The Last DJ.
@MechaMegs I read some other short stories and novellas if you're interested.

The Murderbot Diaries are pretty entertaining and pull off the hard task of being funny in print form, which Douglas Adams and Mark Twain manage to do too. The series of novellas and the novel follow the journey of Murderbot, an android with biological components who is currently serving a security personnel for a survey team on an alien planet when another survey team on the planet goes missing. In order to survive, Murderbot and the scientist it is guarding are forcing to discover the circumstances behind the disappearance.

The writing is humorous, but also humane and thoughtful much of the time. The characters feel natural, even the ones of aren't entirely human.

The Fermi Paradox Is Our Business Model by Charlie Jane Anders is another humorous short story on TOR.com that is available in the Kindle Store for $1.99. The story deals with a pair of aliens who ... use the Fermi Paradox as their business model to profit off the destruction that regularly befalls other alien species they seeded across the galaxy. However, one their investment turn out to be a familiar planet that surprises them.

This story is freely available here: https://www.tor.com/2010/08/11/the-fermi-paradox-is-our-business-model/

I'd also recommend All The Birds In The Sky by same author too.

While I'm talking about TOR.com short stories, there is also Waiting On A Bright Moon by Neon Yang. In it, Xin, a woman with magical abilities that allow her to communicate across space with the homeworld of the oppressive Imperial Authority, is drawn into a conspiracy when a corpse floats out of a wormhole portal linking the station she works on with the Imperial homeworld. The story is short, but so satisfying and evocative.

Like all TOR.com stories, it is freely available here: https://www.tor.com/2017/07/12/waiting-on-a-bright-moon/

You can also buy it in the Kindle Store for $1.99.

You should also read Yang's Tensorate series, which is more fantasy in nature.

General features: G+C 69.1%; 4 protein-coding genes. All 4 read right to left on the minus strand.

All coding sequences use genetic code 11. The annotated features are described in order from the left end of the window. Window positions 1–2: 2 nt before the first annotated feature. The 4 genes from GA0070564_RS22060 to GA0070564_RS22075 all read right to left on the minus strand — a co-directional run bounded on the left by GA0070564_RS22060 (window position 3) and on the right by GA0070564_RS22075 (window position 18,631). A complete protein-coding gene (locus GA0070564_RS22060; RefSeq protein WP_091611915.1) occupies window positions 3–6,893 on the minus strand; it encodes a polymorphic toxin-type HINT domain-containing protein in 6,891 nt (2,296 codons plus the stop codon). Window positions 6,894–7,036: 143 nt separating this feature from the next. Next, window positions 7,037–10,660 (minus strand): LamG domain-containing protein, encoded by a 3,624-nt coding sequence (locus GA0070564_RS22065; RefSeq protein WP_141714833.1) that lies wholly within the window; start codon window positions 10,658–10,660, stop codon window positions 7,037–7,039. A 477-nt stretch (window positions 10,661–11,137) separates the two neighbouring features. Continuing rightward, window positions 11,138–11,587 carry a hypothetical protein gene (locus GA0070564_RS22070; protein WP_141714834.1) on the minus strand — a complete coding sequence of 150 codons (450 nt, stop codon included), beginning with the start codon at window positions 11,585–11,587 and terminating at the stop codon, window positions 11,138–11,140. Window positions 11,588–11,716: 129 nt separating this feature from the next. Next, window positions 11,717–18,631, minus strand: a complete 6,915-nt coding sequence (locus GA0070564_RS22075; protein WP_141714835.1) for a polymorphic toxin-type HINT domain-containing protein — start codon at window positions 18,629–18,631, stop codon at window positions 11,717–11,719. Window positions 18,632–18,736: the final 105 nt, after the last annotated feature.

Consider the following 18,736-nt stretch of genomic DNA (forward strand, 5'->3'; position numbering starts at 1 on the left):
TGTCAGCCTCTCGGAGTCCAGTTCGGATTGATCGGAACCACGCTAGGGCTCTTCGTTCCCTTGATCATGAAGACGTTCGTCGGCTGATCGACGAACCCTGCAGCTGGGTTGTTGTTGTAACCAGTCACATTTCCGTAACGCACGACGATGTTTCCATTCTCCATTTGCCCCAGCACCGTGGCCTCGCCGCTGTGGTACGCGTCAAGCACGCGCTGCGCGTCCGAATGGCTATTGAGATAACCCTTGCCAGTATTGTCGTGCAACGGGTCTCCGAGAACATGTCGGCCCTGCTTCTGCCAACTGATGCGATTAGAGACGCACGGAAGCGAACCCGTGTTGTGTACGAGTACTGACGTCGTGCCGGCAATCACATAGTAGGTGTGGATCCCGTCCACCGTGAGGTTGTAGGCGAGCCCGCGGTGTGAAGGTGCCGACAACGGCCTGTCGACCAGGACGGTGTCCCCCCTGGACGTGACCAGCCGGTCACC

I'll more post recommendations later, but I've got to go.
 
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Miles Marsalis

The Last DJ.
Trying to get through Antkind rn, it's Charlie Kaufman's 1st book and it's BIG
I haven't read it, but how do you like it so far?
 

Hoodwinks

Commission Slots: OPEN
I'm currently reading the Grishaverse series and Six of Crows :) Gotta love magic and crime!
 

Miles Marsalis

The Last DJ.
I recently finished reading Children of Time by Adrian Tchaikovsky, which was satisfying to read beginning to end. Technically, you could stretch as a being furry-adjacent since the story concerns the human survivors of Earth attempting to colonize a terraformed planet now inhabited by sentient uplifted spiders and other insects. It's one of those stories where all the character's perspectives are deeply explored and they come across as sympathetic but imperfect to varying degrees.

I also realized this is the second novel I've read about sentient ants since the pandemic's started, lol.

While I'm writing this, I finished How Quini the Squid Misplaced His Klobachar last year, which is another Rich Larson short story. It's cyberpunk/biopunk heist story with a protagonist who hella shady but sympathetic somewhat. It's available for free on Tor's website ... or in ebook form with other short stories in Some of the Best from Tor.com 2020.

I'm currently reading The Uninhabitable Earth by David Wallace-Wells.
 

Miles Marsalis

The Last DJ.
I recently finished reading Children of Time by Adrian Tchaikovsky, which was satisfying to read beginning to end. Technically, you could stretch as a being furry-adjacent since the story concerns the human survivors of Earth attempting to colonize a terraformed planet now inhabited by sentient uplifted spiders and other insects. It's one of those stories where all the character's perspectives are deeply explored and they come across as sympathetic but imperfect to varying degrees.

I also realized this is the second novel I've read about sentient ants since the pandemic's started, lol.